I’ve worked with a lot of combinations and with a group this tight, there’s no margin for error,” Tea said. “It’s kind of like a marriage, everybody has to be willing to give and take and work with the other two gentlemen. And I’m very fortunate to work with two guys who do just that. They have high standards for themselves and they’re good with the fans. The people you see on stage in Bobby and Rob are the people they really are. They love to sing, they love music, they love to do their best for the audience and it’s a privilege to work with them. Again, I’ve worked with many other combinations and although I think they were all good, I think this is one of the nicest ones, the nicest people I’ve ever worked with.”

While they stay true to the classic Lettermen songs, they are also working on a new album with some different tunes, in their signature style of course.

“COVID has given us a lot of time to reassess and think about new songs,” Tea said. “The Lettermen were always known for taking existing songs, usually big hits, and what Capitol Records came to call ‘Lettermenizing’ a song. It kept them current because they could take whatever song was hot on the charts at the time and redo it as a Lettermen song and it would be a hit all over again. We continue that today. We’re working on an album called ‘Icons.’ We’re going back to the original thing they did at Capitol — taking iconic songs by iconic recording artists and Lettermenizing them.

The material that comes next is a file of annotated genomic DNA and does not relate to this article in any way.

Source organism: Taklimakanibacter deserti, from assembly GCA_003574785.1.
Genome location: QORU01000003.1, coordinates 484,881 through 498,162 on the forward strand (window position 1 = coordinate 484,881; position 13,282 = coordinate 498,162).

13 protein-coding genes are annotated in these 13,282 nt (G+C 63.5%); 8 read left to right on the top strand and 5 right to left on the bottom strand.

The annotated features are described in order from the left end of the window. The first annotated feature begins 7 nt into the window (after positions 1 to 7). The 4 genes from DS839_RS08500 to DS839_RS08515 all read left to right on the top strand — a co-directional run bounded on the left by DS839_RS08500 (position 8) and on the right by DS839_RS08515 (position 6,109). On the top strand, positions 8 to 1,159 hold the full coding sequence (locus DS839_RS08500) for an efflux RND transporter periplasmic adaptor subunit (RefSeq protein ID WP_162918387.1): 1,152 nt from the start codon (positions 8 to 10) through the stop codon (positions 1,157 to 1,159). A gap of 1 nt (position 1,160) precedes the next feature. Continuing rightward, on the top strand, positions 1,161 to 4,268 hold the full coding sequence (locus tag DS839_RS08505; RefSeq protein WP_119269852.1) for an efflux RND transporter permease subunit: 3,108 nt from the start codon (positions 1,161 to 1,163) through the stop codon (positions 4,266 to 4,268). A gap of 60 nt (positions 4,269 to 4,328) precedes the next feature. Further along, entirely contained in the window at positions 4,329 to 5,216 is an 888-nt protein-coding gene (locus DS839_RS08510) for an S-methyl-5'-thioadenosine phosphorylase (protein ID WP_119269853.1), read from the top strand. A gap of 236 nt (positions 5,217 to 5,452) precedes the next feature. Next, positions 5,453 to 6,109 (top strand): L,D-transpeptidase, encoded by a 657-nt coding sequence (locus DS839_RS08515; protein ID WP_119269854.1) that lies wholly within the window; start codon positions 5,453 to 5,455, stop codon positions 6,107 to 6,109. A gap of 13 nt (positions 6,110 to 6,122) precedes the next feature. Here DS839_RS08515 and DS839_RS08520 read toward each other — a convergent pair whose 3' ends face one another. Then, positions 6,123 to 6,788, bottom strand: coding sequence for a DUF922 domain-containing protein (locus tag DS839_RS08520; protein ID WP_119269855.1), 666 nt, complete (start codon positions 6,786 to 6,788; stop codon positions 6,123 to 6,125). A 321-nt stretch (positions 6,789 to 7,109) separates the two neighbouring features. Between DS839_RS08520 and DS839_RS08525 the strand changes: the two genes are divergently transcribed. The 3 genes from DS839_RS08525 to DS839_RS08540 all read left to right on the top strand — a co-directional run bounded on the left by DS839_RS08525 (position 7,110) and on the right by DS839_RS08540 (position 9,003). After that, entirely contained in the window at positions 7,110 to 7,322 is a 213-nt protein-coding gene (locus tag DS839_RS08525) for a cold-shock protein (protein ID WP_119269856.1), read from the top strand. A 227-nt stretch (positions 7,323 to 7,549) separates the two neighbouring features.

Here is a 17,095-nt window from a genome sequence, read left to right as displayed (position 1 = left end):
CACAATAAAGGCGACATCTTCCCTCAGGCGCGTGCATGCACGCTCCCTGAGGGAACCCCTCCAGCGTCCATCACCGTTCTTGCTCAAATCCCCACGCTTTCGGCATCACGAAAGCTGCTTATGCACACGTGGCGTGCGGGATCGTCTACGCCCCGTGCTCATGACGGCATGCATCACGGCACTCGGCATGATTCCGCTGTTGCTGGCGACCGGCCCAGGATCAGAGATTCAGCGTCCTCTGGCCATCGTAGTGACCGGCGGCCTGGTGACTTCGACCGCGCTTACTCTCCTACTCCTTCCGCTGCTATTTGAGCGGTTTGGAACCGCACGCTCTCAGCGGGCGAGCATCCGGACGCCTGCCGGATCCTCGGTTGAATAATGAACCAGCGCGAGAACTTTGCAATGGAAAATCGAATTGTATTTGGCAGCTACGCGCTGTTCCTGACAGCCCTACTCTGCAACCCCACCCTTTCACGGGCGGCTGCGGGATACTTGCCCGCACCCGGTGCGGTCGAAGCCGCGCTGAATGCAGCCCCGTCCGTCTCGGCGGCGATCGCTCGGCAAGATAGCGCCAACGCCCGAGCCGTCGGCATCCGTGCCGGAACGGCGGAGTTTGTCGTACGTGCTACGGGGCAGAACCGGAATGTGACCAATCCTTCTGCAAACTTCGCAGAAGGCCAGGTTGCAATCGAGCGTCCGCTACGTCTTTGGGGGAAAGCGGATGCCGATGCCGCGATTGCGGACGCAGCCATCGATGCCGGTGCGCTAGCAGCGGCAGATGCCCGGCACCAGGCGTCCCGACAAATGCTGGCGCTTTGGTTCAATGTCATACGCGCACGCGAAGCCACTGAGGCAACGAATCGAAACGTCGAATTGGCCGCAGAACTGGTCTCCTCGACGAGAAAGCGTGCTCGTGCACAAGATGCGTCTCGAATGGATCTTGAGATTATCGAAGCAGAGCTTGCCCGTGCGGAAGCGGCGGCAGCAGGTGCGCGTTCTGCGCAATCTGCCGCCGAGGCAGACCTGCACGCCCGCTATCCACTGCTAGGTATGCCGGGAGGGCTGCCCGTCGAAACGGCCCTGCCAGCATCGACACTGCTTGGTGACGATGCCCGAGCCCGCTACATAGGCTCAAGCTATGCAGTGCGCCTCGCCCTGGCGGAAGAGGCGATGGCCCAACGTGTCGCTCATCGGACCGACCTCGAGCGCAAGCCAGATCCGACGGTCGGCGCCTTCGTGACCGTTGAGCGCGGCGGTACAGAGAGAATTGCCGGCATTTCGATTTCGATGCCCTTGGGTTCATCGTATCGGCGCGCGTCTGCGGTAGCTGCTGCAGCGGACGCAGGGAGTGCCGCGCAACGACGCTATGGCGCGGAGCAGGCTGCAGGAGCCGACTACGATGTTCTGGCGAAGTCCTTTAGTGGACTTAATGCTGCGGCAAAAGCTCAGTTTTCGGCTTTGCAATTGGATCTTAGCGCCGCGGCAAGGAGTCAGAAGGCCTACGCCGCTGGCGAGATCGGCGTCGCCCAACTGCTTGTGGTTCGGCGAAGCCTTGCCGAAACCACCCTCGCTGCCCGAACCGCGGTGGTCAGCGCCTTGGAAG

“We have done ‘Don’t Let the Sun Go Down on Me’ from Elton John, we’re doing ‘Never Enough’ from ‘The Greatest Showman,’ and the arrangements that we have now for those two songs are not only perfect for us but we’re getting a great response in the show. I wasn’t sure how that was going to go over. You don’t know if the fans are just going to want to hear the old things or if they want to hear something new. It turns out they’re excited to hear both. It’s bringing in some newer people who wander into our showroom and they become followers and we’re grateful to have them with us.”

Tea said they will be playing a few of their new covers when they come to Laughlin, but guests will certainly get to hear all of their favorite classic Lettermen hits as well.

“We value the reputation of the Lettermen so much that we’re placing our feet carefully. There’s no room for a misstep,” he said. “We take a great deal of pride and feel a great deal of responsibility to our fans not to let them down in any way. We try to get that perfect balance if possible between new songs and old reliable standby hits of The Lettermen.”